When a person suffers a stroke, the chances of them returning to a normal life could depend on how quickly they receive drugs that restore proper blood flow in the affected part of the brain. Now, a new study shows it is feasible for paramedics to deliver these drugs before the patient reaches the hospital.
Among the many urgent things paramedics have to deal with when attending a seriously ill casualty are two pressing priorities:
- Trying to work out what is wrong with the patient
- Getting them to hospital as quickly as possible.
And like many other conditions, it is also very important to get the diagnosis of stroke right – not only to decide whether it is indeed a stroke that has struck the casualty, but also what kind of stroke.
There are two kinds of stroke – one caused by bleeding in or around the brain (hemorrhagic stroke), and the other caused by a blocked blood vessel in the brain (ischemic stroke).
Currently, ischemic stroke patients have to wait until they get to the hospital before they can receive clot-busting drugs. But now a new study published in the New England Journal of Medicine concludes it is feasible for paramedics to deliver the drugs on the way to the hospital.
The study was funded by the National Institutes of Health (NIH) National Institute of Neurological Disorders and Stroke (NINDS), whose acting director Dr. Walter Koroshetz says:
“Because a blocked blood vessel causes brain damage over minutes to hours this pre-hospital approach to treatment is sure to be adopted and refined in future clinical research studies. Ultra-early brain salvage in stroke patients will someday surely reduce the tremendous burden of disability and death due to stroke.”
In most stroke trials, the effectiveness of treatment is tested by giving patients drugs once they get to the hospital, after they have undergone diagnostic tests. But this could be hours after the stroke event itself.
For the new study, Dr. Jeffrey Saver, director of the University of California, Los Angeles (UCLA) Comprehensive Stroke Center, and colleagues developed a new way of conducting a stroke clinical trial.
They asked themselves: is it possible to reduce the time between stroke event and treatment by having paramedics give the patient the correct drug once stroke is suspected – before the patient reaches the hospital?
The researchers set up a clinical trial called the Field Administration of Stroke Therapy-Magnesium (FAST-MAG) Phase 3 Trial. In this multi-center study, 1,700 patients suspected of having had a stroke were randomly assigned to magnesium sulfate or a placebo by paramedics within 2 hours of their stroke.
- Stroke is the leading cause of adult disability and the third leading cause of death in the US where it claims nearly 130,000 lives a year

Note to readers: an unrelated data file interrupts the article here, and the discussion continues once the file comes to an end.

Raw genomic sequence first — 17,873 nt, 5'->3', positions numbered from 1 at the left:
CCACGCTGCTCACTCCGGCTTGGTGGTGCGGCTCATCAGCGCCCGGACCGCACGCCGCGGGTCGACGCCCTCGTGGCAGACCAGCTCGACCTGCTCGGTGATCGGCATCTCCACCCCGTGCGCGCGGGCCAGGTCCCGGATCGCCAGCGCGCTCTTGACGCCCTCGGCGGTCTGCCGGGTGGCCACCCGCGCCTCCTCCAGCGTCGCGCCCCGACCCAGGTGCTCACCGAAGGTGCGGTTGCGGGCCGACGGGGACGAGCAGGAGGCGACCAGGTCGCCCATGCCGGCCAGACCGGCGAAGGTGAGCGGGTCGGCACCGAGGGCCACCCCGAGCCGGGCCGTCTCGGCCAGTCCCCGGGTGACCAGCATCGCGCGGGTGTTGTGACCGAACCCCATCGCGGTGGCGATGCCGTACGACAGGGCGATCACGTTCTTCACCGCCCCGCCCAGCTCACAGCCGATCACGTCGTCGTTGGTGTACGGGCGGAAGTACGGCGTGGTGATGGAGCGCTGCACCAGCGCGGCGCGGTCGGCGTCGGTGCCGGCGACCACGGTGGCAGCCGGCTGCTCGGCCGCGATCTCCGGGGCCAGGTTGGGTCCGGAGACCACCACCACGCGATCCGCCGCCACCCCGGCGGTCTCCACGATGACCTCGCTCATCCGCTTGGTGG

- Nearly 9 out of 10 strokes are ischemic strokes, when blood flow to the brain is blocked
- The chances of surviving a stroke are greater when emergency treatment begins promptly.
To help paramedics rapidly assess whether their patients had suffered a stroke, the researchers showed them how to use a version of the Los Angeles Prehospital Stroke Screen that they had adapted.
After assessing the patient with the screen, the paramedics then consulted neurologists via cellphone to decide if the patient should be included in the study. If the neurologist said yes, then permission was sought from the patient or their representatives for inclusion in the trial.
The results showed that patients were able to receive a study drug faster on this trial – using paramedics to administer the medication – than on other stroke trials.
The study showed that 74.3% of patients received a study drug within 60 minutes of stroke onset.
The particular drug used in the trial – magnesium sulfate – did not improve patient outcomes 90 days after stroke compared with placebo. In animal studies, the drug has been shown to protect the brain from stroke damage.
However, the researchers point out that there are many promising drugs and devices in the pipeline that can now be tested with this new protocol – which opens a window of opportunity for improving their effectiveness.
Dr. Saver says there are several trials in progress that are using elements of the FASTMAG approach and applying them to test promising agents for neuroprotection, and notes:
“The most important finding of this study was that medication could be delivered within the ‘golden hour’ of first onset of stroke symptoms when there is the greatest amount of brain to save.”
The team believes the study is a step-change in the treatment of stroke, and perhaps even other neurological conditions. And they say paramedics are not only eager to give their patients the best possible care, but are also capable of being highly invaluable partners in clinical trials where timing of treatment is critical.
In December 2014, Medical News Today learned of another NEJM study that showed prompt stent action helps severe stroke patients recover better and faster. That study investigated a procedure where the offending blood clot is removed via a stent. It concluded that when performed within the first 6 hours of a stroke, it is effective and safe.